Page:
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« Derek on Proteomics | Main | Politician Books »

July 18, 2007

Times and Journal Price Hikes

Donald Pittenger writes:

Dear Blowhards --

I somehow missed the June announcement and entered a state of shock yesterday when I discovered that the news stand price of The Wall Street Journal went up 50%, from a dollar to $1.50.

The New York Times went from a dollar to $1.25, a mere 25% increase. That doesn't affect me personally because my love affair with the Times ended 15 or 20 years ago.

Now that I'm retired and several years away from running a demographics data business, business news isn't the necessity it once was. Plus, as I posted here, the Journal's editorial page slipped in quality markedly when Paul Gigot took the baton from the great (but, sadly, now late) Robert Bartley. Nevertheless, I was still buying the paper at the rate of three or four copies per week.

And now? I think I'll fork over the buck-fifty for the Friday edition. That's because I enjoy the big arts / culture / etcetera Weekend section. I'll miss the reviews from the Tuesday-through-Thursday Personal section. Ditto Walter Mossberg's Thursday computer column. That's life. Will I subscribe to the on-line WSJ? Perhaps, but it's not likely. I truly enjoy scanning newspapers and picking out stuff to dip into or read entirely, and that's still not conveniently done on the Web.

I read someplace that WSJ news stand and paper-box sales are less than seven percent of total paid circulation. So if the 50% price hike translates into a 50% sales loss in that segment, then the WSJ will lose three percent overall circulation. (From what I read, subscription prices have yet to change. Moreover, that circulation hit at boxes and stands won't be nearly as much as 50%. Even so, total circulation might take a one percent decline.)

What does this mean?

Thomas Lifson speculated on The New York Times here. He concludes that the paper is shrinking by almost any important measure: read his article to see how he builds his case. The WSJ situation is harder to figure out. Traditional circulation and advertising sales aren't going as badly as at the Times, and the WSJ presence on the Web has decent paid circulation. The major uncertainty for the short run is whether or not the Bancroft family will sell to Rupert Murdoch; a sale might well mean a new business strategy.

It's a commonplace in the newspaper industry that paid circulation revenues don't cover production and distribution costs -- advertising is what opens the possibility for black ink on the ledger. Some observers mention that printing and distribution costs can be huge, and reducing a "newspaper" to a Web-only presence might be viable economically because only reporters, editors and support staff would be necessary. Assuming, of course, that enough advertising can be sold.

At any rate, I find the 50% price rise hard to take. I might have tolerated a 15 or 25 cent hike, but 50 cents drops me to one paper per week. My best hope is that Rupert will order at least a partial rollback.

I hate to see newspapers die, even the ones I don't like (which would be most of them, actually). But why must they attempt suicide?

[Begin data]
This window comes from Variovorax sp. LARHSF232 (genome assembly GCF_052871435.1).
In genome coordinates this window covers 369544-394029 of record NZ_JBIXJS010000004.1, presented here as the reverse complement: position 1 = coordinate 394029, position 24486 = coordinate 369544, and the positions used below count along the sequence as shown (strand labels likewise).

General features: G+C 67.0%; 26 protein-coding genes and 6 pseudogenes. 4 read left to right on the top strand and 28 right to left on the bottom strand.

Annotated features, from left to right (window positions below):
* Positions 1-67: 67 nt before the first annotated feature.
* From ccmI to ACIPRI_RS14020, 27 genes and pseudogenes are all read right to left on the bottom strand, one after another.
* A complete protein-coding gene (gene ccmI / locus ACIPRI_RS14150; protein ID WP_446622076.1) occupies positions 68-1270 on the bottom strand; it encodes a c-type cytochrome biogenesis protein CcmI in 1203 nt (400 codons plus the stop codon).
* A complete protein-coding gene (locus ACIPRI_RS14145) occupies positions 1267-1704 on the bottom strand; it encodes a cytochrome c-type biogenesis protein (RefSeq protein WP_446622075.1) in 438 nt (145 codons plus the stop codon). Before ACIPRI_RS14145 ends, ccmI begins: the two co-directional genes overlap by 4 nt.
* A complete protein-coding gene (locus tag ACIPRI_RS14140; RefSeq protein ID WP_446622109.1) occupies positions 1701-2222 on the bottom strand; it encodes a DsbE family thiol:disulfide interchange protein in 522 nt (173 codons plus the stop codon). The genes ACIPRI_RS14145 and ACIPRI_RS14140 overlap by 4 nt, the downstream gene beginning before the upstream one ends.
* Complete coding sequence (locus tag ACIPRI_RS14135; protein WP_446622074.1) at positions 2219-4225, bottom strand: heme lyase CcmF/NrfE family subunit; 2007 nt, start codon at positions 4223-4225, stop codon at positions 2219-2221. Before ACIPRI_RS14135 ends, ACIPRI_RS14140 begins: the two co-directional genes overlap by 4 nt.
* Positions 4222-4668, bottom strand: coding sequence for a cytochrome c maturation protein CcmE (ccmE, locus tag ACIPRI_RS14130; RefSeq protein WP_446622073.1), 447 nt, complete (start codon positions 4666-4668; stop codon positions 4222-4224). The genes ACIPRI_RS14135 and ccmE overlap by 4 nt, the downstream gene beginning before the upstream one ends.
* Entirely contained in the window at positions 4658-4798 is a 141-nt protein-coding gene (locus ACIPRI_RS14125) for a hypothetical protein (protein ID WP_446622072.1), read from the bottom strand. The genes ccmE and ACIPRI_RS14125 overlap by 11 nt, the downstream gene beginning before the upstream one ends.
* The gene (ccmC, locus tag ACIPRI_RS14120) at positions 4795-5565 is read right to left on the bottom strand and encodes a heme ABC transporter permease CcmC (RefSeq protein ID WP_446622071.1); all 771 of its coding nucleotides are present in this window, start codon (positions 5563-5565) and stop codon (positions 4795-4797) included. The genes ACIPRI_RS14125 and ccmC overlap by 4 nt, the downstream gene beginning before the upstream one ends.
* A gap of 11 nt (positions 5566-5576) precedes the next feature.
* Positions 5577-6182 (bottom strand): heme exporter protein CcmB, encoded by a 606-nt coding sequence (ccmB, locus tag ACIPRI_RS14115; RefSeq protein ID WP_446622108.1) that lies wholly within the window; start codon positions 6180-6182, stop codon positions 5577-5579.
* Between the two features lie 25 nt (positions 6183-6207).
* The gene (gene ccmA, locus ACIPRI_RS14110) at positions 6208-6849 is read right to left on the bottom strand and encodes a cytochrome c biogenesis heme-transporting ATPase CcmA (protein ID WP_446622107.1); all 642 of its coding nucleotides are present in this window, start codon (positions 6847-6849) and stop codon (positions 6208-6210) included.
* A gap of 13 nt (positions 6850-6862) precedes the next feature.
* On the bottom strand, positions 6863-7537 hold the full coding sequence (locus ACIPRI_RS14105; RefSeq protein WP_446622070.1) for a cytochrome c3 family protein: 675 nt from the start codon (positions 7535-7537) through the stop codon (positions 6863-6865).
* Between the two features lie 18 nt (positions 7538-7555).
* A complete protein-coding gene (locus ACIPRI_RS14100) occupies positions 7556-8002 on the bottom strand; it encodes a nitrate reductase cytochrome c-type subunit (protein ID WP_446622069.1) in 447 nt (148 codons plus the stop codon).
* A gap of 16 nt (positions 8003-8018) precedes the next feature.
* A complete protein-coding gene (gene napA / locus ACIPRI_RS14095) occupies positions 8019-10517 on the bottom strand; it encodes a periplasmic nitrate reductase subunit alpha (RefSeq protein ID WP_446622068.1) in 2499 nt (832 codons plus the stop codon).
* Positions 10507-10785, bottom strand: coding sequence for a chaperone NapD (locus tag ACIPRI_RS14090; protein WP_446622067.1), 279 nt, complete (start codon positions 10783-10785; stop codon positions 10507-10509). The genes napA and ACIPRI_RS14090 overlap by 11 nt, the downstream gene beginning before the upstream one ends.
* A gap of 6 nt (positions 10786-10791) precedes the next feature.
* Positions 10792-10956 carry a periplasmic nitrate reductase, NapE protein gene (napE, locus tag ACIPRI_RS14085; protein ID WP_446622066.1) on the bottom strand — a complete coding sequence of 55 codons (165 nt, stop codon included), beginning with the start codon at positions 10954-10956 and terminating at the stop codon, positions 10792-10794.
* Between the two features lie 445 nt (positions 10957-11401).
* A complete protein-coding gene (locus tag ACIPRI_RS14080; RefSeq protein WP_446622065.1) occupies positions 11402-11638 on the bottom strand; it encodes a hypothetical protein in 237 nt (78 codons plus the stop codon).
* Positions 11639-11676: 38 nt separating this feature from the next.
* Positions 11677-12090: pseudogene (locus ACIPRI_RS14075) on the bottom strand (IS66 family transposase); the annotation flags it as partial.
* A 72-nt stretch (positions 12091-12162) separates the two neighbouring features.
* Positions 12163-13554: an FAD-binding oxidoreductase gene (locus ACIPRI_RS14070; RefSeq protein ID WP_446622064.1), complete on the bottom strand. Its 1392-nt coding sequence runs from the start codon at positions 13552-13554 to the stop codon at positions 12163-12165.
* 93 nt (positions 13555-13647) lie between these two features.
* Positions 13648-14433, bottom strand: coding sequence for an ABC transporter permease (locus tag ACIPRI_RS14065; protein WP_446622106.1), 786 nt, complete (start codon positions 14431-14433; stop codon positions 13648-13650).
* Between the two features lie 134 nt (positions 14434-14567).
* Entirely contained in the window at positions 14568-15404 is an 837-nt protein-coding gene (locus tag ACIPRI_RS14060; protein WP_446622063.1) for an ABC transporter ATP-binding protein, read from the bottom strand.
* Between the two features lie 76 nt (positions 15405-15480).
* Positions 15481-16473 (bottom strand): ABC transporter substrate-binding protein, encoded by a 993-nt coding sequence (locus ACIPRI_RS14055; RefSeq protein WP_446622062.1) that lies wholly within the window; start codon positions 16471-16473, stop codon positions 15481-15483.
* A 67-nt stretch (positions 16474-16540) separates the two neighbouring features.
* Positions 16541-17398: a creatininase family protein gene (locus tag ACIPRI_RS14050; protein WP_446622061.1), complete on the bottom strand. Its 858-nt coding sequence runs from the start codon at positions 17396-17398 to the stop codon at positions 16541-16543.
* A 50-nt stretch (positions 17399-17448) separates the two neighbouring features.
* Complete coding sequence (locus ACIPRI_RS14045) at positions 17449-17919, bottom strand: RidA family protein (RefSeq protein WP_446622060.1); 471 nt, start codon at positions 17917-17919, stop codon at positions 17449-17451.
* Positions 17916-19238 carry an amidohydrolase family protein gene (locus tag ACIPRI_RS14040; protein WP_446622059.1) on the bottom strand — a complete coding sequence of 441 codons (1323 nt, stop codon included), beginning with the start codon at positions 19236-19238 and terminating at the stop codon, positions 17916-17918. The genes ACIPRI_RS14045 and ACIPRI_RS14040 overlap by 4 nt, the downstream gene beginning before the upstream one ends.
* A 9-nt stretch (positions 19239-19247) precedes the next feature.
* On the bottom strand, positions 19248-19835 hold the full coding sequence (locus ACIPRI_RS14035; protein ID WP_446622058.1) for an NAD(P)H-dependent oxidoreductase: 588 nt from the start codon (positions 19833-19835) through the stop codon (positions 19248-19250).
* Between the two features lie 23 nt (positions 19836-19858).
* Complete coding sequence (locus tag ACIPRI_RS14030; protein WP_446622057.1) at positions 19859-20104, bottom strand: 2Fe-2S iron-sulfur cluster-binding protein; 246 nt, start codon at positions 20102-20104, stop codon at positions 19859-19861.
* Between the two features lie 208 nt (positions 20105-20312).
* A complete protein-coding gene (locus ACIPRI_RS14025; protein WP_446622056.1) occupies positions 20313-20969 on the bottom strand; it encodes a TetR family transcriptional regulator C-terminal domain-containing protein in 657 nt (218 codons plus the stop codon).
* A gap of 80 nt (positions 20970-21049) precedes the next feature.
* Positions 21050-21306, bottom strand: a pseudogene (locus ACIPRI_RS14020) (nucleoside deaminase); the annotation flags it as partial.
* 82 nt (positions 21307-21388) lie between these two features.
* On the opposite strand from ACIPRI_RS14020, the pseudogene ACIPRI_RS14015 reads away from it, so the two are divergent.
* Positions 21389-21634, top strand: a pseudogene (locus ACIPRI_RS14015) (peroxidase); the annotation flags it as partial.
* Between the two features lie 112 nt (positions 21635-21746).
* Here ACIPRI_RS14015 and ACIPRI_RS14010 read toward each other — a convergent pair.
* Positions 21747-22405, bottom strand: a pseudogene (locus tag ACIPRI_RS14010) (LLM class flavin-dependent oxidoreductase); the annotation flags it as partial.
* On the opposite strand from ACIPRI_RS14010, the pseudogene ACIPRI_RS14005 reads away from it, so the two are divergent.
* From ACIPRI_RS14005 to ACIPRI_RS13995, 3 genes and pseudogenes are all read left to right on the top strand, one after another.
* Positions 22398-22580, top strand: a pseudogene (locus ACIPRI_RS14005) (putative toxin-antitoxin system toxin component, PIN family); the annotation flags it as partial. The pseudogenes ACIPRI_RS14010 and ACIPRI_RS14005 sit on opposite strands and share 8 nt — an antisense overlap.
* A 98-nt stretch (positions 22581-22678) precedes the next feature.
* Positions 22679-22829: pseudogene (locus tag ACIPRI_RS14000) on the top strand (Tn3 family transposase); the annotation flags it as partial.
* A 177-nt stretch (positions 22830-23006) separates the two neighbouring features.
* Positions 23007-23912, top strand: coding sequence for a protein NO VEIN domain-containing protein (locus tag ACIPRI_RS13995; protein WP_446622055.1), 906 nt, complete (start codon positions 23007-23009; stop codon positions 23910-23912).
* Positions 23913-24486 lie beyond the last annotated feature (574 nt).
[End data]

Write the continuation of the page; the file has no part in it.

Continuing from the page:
Later,

Donald

posted by Donald at July 18, 2007




Comments

Newspapers won't die, but they do need to transform their newsgathering. In times past, papers relied on correspondents, independent news gatherers, such as the famed 19th century pioneer in that field, Januarius MacGahan. Thanks to modern technology, it is possible for papers to turn once again to correspondents, independent operators paid by the piece, while limiting the actual news employees of papers to a handful of editors working at computers. Would this destroy the caliber of the newsgathering? It can be argued that it would actually increase the quality and depth of newsgathering by having newsgatherers on the ground, everywhere. Their pay and future would depend directly on the quality of their product. I am saying that news can be gathered nowadays at only a fraction of the cost of doing it the old way, with state bureaus, foreign bureaus, capital bureaus, etc. As for the independent correspondents, as private entrepereneurs they would be responsible for their own pensions and health insurance, further reducing overhead for the great dailies. Their competition with one another would improve, rather than undermine, the quality of news.

Posted by: Richard S. Wheeler on July 18, 2007 4:03 PM



I've been complaining about the WSJ for a while now myself. There was a time when it seemed I couldn't finish one paper before the next one arrived because of the number of great articles. Now, it's rare if I find three articles a week that I'm interested in. Is it me or the paper? Seems that other people are also losing their enthusiasm.

Posted by: Charlton Griffin on July 18, 2007 5:00 PM



I agree with Donald. It will be a shame if they actually sell to Murdock, since he is guaranteed to destroy about half of the WSJ's good will, namely, its reputation of integrity on the news side. Though, even there, I've seen a little slippage lately, especially in one piece on the problem of tax avoidance for the IRS, and the sheer scale of it among the top one tenth of one percent, which NYT's David Cay Johnston (I believe that's his name) writes so well about.

Here's another tidbit I just picked up on C-Span. Most major papers are closing down their foreign bureaus. There arer only about 250 foreign correspondents left, and half of them work for the WSJ.

Posted by: Luke Lea on July 18, 2007 10:10 PM



Hmm...I think you should look into getting a subscription...I have a two year subscription for $150, which (at six issues a week) comes out to about $.25 an issue!

Posted by: Urijah on July 28, 2007 11:16 PM






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